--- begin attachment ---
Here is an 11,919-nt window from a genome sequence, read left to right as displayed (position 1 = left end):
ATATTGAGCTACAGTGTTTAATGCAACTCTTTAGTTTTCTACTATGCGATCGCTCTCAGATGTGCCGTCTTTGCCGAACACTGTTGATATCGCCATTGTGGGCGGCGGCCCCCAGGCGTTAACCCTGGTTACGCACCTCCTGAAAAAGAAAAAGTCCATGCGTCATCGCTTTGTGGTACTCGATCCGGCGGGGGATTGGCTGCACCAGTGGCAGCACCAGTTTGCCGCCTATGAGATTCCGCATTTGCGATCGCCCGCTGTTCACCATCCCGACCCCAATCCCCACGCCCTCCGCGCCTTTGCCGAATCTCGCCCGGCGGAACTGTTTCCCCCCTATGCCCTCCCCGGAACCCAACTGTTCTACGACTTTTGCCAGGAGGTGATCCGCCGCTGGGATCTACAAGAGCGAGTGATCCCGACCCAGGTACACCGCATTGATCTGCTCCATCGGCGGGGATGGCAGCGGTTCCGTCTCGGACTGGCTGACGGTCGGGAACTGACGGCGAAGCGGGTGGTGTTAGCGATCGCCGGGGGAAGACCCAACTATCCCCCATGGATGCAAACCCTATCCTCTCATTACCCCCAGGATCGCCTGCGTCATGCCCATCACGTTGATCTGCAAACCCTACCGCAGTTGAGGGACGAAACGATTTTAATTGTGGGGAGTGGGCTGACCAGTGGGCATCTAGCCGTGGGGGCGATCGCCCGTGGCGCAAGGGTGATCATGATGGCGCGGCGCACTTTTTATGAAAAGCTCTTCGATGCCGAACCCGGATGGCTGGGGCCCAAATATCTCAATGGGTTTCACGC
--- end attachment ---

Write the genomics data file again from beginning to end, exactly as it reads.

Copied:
Here is an 11,919-nt window from a genome sequence, read left to right as displayed (position 1 = left end):
ATATTGAGCTACAGTGTTTAATGCAACTCTTTAGTTTTCTACTATGCGATCGCTCTCAGATGTGCCGTCTTTGCCGAACACTGTTGATATCGCCATTGTGGGCGGCGGCCCCCAGGCGTTAACCCTGGTTACGCACCTCCTGAAAAAGAAAAAGTCCATGCGTCATCGCTTTGTGGTACTCGATCCGGCGGGGGATTGGCTGCACCAGTGGCAGCACCAGTTTGCCGCCTATGAGATTCCGCATTTGCGATCGCCCGCTGTTCACCATCCCGACCCCAATCCCCACGCCCTCCGCGCCTTTGCCGAATCTCGCCCGGCGGAACTGTTTCCCCCCTATGCCCTCCCCGGAACCCAACTGTTCTACGACTTTTGCCAGGAGGTGATCCGCCGCTGGGATCTACAAGAGCGAGTGATCCCGACCCAGGTACACCGCATTGATCTGCTCCATCGGCGGGGATGGCAGCGGTTCCGTCTCGGACTGGCTGACGGTCGGGAACTGACGGCGAAGCGGGTGGTGTTAGCGATCGCCGGGGGAAGACCCAACTATCCCCCATGGATGCAAACCCTATCCTCTCATTACCCCCAGGATCGCCTGCGTCATGCCCATCACGTTGATCTGCAAACCCTACCGCAGTTGAGGGACGAAACGATTTTAATTGTGGGGAGTGGGCTGACCAGTGGGCATCTAGCCGTGGGGGCGATCGCCCGTGGCGCAAGGGTGATCATGATGGCGCGGCGCACTTTTTATGAAAAGCTCTTCGATGCCGAACCCGGATGGCTGGGGCCCAAATATCTCAATGGGTTTCACGC